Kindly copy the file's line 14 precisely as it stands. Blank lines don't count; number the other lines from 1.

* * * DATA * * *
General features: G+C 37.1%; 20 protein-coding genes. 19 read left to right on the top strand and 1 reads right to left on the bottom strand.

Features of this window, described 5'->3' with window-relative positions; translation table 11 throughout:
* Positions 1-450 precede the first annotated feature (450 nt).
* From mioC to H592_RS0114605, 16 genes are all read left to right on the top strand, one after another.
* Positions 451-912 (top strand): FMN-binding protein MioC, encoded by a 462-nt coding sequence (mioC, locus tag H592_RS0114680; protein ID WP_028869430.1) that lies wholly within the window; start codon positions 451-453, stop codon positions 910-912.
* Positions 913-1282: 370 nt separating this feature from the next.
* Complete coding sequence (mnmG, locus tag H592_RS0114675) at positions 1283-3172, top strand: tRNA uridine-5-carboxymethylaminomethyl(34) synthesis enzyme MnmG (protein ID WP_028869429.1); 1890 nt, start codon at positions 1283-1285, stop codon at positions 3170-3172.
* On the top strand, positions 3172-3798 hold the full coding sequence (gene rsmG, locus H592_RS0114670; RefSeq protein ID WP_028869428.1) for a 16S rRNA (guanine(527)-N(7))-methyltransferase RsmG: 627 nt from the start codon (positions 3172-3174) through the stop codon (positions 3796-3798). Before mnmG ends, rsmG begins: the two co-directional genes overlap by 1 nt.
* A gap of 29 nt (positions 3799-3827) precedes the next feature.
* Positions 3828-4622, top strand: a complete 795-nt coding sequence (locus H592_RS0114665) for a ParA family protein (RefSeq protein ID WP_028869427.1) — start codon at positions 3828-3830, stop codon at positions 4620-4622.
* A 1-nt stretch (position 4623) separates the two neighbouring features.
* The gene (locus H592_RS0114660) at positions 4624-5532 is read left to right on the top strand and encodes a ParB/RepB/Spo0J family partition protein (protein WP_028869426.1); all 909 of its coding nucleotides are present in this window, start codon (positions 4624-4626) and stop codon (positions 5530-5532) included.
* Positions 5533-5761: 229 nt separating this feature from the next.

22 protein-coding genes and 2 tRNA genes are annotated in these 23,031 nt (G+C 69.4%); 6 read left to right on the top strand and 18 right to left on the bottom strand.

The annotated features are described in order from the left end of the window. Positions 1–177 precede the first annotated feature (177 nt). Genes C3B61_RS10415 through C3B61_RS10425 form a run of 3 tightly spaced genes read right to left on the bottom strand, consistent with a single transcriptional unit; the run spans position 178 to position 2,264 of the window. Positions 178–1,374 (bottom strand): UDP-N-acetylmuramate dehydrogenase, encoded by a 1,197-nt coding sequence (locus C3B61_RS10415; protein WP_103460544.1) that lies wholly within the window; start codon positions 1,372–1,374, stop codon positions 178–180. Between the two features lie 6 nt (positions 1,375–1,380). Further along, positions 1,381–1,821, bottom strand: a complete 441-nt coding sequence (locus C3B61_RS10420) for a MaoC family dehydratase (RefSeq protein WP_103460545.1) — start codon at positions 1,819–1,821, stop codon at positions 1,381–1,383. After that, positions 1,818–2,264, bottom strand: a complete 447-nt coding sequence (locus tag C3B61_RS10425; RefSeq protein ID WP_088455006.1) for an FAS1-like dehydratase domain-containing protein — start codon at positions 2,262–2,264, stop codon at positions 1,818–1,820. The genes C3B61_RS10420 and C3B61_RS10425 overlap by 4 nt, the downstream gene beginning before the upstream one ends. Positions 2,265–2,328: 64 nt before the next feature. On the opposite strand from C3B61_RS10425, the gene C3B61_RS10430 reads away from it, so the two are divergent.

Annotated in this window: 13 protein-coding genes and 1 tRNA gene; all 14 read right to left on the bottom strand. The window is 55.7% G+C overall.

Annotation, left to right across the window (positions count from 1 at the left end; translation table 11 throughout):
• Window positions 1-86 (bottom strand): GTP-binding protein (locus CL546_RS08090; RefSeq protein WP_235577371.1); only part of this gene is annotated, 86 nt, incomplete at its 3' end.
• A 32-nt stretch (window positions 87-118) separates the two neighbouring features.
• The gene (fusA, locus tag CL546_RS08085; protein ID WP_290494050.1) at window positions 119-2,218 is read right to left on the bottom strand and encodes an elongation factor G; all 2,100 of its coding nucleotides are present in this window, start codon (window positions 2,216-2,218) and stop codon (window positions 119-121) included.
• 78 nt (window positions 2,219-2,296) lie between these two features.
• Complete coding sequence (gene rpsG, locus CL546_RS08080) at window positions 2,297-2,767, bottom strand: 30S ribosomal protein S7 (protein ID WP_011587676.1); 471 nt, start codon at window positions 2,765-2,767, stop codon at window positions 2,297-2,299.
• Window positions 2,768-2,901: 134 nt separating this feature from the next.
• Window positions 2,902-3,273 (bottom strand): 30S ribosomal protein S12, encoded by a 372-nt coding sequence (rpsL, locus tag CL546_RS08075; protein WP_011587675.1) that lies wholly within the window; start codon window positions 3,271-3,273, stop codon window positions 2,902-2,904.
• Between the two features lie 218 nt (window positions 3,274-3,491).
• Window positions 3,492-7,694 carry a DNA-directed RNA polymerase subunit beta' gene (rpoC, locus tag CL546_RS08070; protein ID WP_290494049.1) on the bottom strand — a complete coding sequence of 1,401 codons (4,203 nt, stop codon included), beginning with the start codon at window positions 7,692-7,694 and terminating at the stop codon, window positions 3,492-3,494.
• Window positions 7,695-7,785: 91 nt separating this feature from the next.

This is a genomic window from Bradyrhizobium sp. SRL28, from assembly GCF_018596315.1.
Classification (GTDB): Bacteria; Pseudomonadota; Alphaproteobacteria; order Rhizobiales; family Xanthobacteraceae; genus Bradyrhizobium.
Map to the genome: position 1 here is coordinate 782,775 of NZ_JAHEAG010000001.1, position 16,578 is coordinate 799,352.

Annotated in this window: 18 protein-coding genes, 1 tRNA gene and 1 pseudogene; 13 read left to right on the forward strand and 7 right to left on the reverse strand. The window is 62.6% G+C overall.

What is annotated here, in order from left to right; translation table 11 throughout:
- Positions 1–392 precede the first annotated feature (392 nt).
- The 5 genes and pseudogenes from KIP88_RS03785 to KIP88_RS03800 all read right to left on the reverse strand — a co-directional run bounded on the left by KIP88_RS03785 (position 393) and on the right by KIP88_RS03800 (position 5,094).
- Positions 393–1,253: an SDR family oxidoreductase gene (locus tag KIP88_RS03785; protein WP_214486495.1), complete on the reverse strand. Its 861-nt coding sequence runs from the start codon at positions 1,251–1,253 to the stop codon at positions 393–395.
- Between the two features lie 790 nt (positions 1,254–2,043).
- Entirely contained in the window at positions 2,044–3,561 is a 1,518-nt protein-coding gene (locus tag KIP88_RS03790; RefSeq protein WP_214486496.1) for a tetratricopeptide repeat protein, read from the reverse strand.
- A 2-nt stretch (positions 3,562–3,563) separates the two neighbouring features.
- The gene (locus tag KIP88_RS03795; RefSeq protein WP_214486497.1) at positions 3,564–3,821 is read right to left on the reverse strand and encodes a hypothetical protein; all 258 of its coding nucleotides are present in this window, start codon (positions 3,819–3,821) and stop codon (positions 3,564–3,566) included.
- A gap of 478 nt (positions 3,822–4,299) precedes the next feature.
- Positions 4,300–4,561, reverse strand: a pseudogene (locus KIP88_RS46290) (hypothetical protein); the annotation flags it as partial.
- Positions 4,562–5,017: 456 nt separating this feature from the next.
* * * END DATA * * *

22 protein-coding genes and 2 tRNA genes are annotated in these 23,031 nt (G+C 69.4%); 6 read left to right on the top strand and 18 right to left on the bottom strand.